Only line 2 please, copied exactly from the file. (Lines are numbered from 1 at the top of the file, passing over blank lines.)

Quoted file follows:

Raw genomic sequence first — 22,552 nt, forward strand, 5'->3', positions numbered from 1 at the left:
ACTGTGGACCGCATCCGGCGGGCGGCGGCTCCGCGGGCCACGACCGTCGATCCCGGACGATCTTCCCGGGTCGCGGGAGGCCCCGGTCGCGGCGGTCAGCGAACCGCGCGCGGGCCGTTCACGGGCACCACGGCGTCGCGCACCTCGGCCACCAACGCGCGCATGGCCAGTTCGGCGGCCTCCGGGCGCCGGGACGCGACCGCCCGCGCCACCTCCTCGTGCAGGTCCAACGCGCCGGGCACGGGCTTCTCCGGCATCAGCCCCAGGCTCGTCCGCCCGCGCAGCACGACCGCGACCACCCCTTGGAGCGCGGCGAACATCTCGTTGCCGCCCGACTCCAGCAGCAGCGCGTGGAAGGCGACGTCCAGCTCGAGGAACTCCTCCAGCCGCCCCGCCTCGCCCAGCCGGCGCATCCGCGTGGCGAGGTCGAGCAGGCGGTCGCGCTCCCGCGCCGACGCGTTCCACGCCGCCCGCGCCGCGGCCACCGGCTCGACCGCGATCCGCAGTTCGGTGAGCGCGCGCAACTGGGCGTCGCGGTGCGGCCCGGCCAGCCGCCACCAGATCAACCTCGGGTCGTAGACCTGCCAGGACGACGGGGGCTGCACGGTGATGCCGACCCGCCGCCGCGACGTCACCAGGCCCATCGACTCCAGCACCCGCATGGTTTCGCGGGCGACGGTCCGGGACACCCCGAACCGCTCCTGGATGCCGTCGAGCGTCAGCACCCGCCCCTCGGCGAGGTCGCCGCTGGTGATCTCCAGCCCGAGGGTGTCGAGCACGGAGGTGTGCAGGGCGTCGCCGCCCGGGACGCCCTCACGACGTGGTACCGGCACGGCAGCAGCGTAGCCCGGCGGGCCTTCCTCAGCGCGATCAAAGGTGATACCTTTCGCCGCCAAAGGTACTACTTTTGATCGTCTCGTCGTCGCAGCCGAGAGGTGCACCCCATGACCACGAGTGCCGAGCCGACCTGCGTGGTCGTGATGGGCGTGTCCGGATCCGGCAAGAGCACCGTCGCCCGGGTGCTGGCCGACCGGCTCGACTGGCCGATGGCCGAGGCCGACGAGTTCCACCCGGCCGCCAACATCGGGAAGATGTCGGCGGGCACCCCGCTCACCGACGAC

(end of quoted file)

ACTGTGGACCGCATCCGGCGGGCGGCGGCTCCGCGGGCCACGACCGTCGATCCCGGACGATCTTCCCGGGTCGCGGGAGGCCCCGGTCGCGGCGGTCAGCGAACCGCGCGCGGGCCGTTCACGGGCACCACGGCGTCGCGCACCTCGGCCACCAACGCGCGCATGGCCAGTTCGGCGGCCTCCGGGCGCCGGGACGCGACCGCCCGCGCCACCTCCTCGTGCAGGTCCAACGCGCCGGGCACGGGCTTCTCCGGCATCAGCCCCAGGCTCGTCCGCCCGCGCAGCACGACCGCGACCACCCCTTGGAGCGCGGCGAACATCTCGTTGCCGCCCGACTCCAGCAGCAGCGCGTGGAAGGCGACGTCCAGCTCGAGGAACTCCTCCAGCCGCCCCGCCTCGCCCAGCCGGCGCATCCGCGTGGCGAGGTCGAGCAGGCGGTCGCGCTCCCGCGCCGACGCGTTCCACGCCGCCCGCGCCGCGGCCACCGGCTCGACCGCGATCCGCAGTTCGGTGAGCGCGCGCAACTGGGCGTCGCGGTGCGGCCCGGCCAGCCGCCACCAGATCAACCTCGGGTCGTAGACCTGCCAGGACGACGGGGGCTGCACGGTGATGCCGACCCGCCGCCGCGACGTCACCAGGCCCATCGACTCCAGCACCCGCATGGTTTCGCGGGCGACGGTCCGGGACACCCCGAACCGCTCCTGGATGCCGTCGAGCGTCAGCACCCGCCCCTCGGCGAGGTCGCCGCTGGTGATCTCCAGCCCGAGGGTGTCGAGCACGGAGGTGTGCAGGGCGTCGCCGCCCGGGACGCCCTCACGACGTGGTACCGGCACGGCAGCAGCGTAGCCCGGCGGGCCTTCCTCAGCGCGATCAAAGGTGATACCTTTCGCCGCCAAAGGTACTACTTTTGATCGTCTCGTCGTCGCAGCCGAGAGGTGCACCCCATGACCACGAGTGCCGAGCCGACCTGCGTGGTCGTGATGGGCGTGTCCGGATCCGGCAAGAGCACCGTCGCCCGGGTGCTGGCCGACCGGCTCGACTGGCCGATGGCCGAGGCCGACGAGTTCCACCCGGCCGCCAACATCGGGAAGATGTCGGCGGGCACCCCGCTCACCGACGAC